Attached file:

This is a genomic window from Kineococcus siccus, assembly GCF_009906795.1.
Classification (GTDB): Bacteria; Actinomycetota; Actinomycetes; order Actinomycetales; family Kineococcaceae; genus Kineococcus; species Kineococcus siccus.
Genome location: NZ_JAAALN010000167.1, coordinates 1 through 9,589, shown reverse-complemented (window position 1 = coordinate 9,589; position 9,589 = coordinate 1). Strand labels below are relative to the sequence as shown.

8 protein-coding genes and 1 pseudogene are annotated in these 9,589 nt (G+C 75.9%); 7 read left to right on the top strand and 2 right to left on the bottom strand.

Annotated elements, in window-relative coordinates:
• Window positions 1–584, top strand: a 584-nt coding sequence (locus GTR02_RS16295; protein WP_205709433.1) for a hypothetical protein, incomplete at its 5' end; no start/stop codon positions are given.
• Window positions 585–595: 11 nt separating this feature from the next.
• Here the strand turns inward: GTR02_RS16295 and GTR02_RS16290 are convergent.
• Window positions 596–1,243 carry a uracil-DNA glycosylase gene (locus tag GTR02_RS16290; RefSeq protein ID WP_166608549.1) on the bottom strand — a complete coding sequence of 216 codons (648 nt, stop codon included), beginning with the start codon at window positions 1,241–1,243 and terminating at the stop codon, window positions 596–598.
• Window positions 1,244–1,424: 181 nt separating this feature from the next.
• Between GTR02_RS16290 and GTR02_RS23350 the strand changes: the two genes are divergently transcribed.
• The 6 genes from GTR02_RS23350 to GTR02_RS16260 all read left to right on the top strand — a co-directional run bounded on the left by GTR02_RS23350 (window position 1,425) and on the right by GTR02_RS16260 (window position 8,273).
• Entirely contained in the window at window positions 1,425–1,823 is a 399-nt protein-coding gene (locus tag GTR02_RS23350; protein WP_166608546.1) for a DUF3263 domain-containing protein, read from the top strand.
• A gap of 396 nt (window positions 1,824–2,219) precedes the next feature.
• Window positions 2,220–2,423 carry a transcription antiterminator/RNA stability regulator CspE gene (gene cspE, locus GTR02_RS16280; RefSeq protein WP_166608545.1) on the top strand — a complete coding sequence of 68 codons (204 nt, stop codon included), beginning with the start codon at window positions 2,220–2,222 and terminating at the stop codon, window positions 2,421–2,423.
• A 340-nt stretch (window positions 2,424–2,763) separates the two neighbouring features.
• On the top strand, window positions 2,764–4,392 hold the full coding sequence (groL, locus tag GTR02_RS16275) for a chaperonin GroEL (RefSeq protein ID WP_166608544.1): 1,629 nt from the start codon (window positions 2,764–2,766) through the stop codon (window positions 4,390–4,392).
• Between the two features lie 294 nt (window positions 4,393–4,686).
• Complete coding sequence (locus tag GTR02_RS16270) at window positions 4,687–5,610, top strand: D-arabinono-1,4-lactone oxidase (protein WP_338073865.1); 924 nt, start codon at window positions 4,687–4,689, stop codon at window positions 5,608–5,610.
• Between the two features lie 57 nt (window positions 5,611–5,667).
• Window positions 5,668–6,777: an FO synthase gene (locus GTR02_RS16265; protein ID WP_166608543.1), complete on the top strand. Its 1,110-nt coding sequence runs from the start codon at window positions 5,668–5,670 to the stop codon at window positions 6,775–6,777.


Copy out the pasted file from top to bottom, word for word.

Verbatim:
This is a genomic window from Kineococcus siccus, assembly GCF_009906795.1.
Classification (GTDB): Bacteria; Actinomycetota; Actinomycetes; order Actinomycetales; family Kineococcaceae; genus Kineococcus; species Kineococcus siccus.
Genome location: NZ_JAAALN010000167.1, coordinates 1 through 9,589, shown reverse-complemented (window position 1 = coordinate 9,589; position 9,589 = coordinate 1). Strand labels below are relative to the sequence as shown.

8 protein-coding genes and 1 pseudogene are annotated in these 9,589 nt (G+C 75.9%); 7 read left to right on the top strand and 2 right to left on the bottom strand.

Annotated elements, in window-relative coordinates:
• Window positions 1–584, top strand: a 584-nt coding sequence (locus GTR02_RS16295; protein WP_205709433.1) for a hypothetical protein, incomplete at its 5' end; no start/stop codon positions are given.
• Window positions 585–595: 11 nt separating this feature from the next.
• Here the strand turns inward: GTR02_RS16295 and GTR02_RS16290 are convergent.
• Window positions 596–1,243 carry a uracil-DNA glycosylase gene (locus tag GTR02_RS16290; RefSeq protein ID WP_166608549.1) on the bottom strand — a complete coding sequence of 216 codons (648 nt, stop codon included), beginning with the start codon at window positions 1,241–1,243 and terminating at the stop codon, window positions 596–598.
• Window positions 1,244–1,424: 181 nt separating this feature from the next.
• Between GTR02_RS16290 and GTR02_RS23350 the strand changes: the two genes are divergently transcribed.
• The 6 genes from GTR02_RS23350 to GTR02_RS16260 all read left to right on the top strand — a co-directional run bounded on the left by GTR02_RS23350 (window position 1,425) and on the right by GTR02_RS16260 (window position 8,273).
• Entirely contained in the window at window positions 1,425–1,823 is a 399-nt protein-coding gene (locus tag GTR02_RS23350; protein WP_166608546.1) for a DUF3263 domain-containing protein, read from the top strand.
• A gap of 396 nt (window positions 1,824–2,219) precedes the next feature.
• Window positions 2,220–2,423 carry a transcription antiterminator/RNA stability regulator CspE gene (gene cspE, locus GTR02_RS16280; RefSeq protein WP_166608545.1) on the top strand — a complete coding sequence of 68 codons (204 nt, stop codon included), beginning with the start codon at window positions 2,220–2,222 and terminating at the stop codon, window positions 2,421–2,423.
• A 340-nt stretch (window positions 2,424–2,763) separates the two neighbouring features.
• On the top strand, window positions 2,764–4,392 hold the full coding sequence (groL, locus tag GTR02_RS16275) for a chaperonin GroEL (RefSeq protein ID WP_166608544.1): 1,629 nt from the start codon (window positions 2,764–2,766) through the stop codon (window positions 4,390–4,392).
• Between the two features lie 294 nt (window positions 4,393–4,686).
• Complete coding sequence (locus tag GTR02_RS16270) at window positions 4,687–5,610, top strand: D-arabinono-1,4-lactone oxidase (protein WP_338073865.1); 924 nt, start codon at window positions 4,687–4,689, stop codon at window positions 5,608–5,610.
• Between the two features lie 57 nt (window positions 5,611–5,667).
• Window positions 5,668–6,777: an FO synthase gene (locus GTR02_RS16265; protein ID WP_166608543.1), complete on the top strand. Its 1,110-nt coding sequence runs from the start codon at window positions 5,668–5,670 to the stop codon at window positions 6,775–6,777.